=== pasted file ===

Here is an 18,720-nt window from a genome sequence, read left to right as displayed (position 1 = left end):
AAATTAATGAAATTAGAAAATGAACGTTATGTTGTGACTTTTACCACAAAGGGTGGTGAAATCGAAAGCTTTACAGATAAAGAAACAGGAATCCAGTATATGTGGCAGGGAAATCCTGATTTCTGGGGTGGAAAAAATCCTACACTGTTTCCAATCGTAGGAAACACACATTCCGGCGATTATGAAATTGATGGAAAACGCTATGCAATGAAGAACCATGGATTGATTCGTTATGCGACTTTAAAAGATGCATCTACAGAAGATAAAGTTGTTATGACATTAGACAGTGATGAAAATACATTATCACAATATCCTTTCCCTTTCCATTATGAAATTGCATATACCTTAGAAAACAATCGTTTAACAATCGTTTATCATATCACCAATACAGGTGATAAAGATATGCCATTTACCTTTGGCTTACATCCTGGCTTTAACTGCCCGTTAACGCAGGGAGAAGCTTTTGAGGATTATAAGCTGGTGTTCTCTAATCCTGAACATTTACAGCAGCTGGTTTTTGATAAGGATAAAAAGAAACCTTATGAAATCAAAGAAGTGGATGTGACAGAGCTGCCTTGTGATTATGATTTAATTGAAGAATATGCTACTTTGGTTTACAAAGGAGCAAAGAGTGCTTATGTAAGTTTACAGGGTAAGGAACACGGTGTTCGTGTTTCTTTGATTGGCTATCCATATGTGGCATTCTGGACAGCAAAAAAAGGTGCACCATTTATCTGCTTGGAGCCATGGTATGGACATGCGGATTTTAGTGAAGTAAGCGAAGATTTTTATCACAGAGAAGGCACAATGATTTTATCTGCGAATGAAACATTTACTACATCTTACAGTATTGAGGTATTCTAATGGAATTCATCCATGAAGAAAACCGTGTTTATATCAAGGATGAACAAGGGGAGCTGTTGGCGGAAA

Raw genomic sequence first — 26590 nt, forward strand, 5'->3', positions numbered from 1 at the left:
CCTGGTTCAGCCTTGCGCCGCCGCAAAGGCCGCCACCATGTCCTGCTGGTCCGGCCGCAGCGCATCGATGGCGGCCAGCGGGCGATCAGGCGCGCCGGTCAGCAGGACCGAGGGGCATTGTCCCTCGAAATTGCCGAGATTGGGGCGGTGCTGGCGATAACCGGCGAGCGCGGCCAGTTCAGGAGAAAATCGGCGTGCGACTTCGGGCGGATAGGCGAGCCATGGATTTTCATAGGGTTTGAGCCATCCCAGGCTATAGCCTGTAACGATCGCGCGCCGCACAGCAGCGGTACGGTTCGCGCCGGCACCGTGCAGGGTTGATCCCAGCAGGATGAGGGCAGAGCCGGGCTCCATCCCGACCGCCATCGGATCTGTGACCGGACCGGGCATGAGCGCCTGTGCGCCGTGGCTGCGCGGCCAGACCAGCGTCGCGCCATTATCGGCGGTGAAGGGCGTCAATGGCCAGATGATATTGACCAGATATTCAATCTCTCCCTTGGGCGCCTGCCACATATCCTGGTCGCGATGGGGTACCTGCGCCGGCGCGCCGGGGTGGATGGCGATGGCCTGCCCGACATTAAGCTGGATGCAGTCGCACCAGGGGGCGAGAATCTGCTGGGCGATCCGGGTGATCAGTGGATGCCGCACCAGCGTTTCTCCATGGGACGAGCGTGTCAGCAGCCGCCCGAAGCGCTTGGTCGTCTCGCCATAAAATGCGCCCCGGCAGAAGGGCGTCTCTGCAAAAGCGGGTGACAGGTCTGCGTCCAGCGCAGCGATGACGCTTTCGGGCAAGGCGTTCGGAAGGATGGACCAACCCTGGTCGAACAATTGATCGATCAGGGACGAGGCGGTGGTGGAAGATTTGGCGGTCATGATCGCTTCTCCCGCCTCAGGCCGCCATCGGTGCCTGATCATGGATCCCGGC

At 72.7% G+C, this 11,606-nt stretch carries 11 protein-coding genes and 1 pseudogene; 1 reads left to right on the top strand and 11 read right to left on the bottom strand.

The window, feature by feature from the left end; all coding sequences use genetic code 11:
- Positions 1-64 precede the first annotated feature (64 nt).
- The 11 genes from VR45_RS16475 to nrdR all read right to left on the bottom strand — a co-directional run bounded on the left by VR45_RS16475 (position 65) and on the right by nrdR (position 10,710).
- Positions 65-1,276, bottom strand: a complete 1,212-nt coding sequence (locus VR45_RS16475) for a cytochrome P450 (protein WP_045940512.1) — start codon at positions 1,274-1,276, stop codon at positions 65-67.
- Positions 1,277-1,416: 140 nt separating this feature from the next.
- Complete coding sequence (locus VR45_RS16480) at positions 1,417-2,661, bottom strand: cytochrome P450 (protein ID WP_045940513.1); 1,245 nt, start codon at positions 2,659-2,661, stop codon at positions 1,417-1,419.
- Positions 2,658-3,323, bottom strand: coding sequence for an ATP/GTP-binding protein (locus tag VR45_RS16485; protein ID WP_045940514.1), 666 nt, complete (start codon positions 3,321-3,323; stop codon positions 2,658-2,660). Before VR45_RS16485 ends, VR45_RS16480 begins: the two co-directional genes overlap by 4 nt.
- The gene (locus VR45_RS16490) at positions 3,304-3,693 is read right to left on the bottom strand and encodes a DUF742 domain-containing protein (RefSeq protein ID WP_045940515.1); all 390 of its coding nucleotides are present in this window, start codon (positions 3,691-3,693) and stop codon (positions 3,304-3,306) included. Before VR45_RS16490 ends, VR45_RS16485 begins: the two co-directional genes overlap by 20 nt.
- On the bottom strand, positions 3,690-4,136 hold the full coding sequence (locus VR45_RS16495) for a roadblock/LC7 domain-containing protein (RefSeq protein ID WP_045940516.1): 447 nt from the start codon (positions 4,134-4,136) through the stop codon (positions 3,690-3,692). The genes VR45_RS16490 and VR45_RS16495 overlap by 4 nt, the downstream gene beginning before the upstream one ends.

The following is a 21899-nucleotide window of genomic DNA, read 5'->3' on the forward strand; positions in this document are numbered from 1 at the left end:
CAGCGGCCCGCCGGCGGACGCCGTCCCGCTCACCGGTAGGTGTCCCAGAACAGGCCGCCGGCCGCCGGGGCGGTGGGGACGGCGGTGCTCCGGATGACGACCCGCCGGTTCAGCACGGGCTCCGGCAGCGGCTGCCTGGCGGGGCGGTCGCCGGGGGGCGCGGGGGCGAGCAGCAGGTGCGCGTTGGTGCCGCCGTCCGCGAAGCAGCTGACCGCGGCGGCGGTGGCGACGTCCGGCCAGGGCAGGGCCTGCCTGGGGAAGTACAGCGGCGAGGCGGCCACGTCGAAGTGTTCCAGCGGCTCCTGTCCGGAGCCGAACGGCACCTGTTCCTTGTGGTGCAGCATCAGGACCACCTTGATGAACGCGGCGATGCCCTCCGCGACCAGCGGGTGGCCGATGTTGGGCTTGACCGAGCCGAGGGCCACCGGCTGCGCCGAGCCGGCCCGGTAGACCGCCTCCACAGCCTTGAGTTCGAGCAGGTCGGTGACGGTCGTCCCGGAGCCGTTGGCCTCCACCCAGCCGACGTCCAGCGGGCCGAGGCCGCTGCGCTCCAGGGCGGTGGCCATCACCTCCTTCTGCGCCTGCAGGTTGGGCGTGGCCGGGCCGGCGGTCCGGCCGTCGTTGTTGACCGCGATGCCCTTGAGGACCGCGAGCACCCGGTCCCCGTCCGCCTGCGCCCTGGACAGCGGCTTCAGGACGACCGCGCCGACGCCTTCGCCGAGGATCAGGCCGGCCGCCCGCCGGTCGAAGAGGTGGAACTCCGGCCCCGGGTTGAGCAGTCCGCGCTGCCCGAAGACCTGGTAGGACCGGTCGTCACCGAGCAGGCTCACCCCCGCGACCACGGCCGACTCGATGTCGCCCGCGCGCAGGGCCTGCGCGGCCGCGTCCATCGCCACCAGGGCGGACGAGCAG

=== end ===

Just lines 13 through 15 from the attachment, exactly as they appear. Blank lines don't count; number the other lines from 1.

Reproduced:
- The gene (locus VR45_RS16490) at positions 3,304-3,693 is read right to left on the bottom strand and encodes a DUF742 domain-containing protein (RefSeq protein ID WP_045940515.1); all 390 of its coding nucleotides are present in this window, start codon (positions 3,691-3,693) and stop codon (positions 3,304-3,306) included. Before VR45_RS16490 ends, VR45_RS16485 begins: the two co-directional genes overlap by 20 nt.
- On the bottom strand, positions 3,690-4,136 hold the full coding sequence (locus VR45_RS16495) for a roadblock/LC7 domain-containing protein (RefSeq protein ID WP_045940516.1): 447 nt from the start codon (positions 4,134-4,136) through the stop codon (positions 3,690-3,692). The genes VR45_RS16490 and VR45_RS16495 overlap by 4 nt, the downstream gene beginning before the upstream one ends.

The following is a 21899-nucleotide window of genomic DNA, read 5'->3' on the forward strand; positions in this document are numbered from 1 at the left end: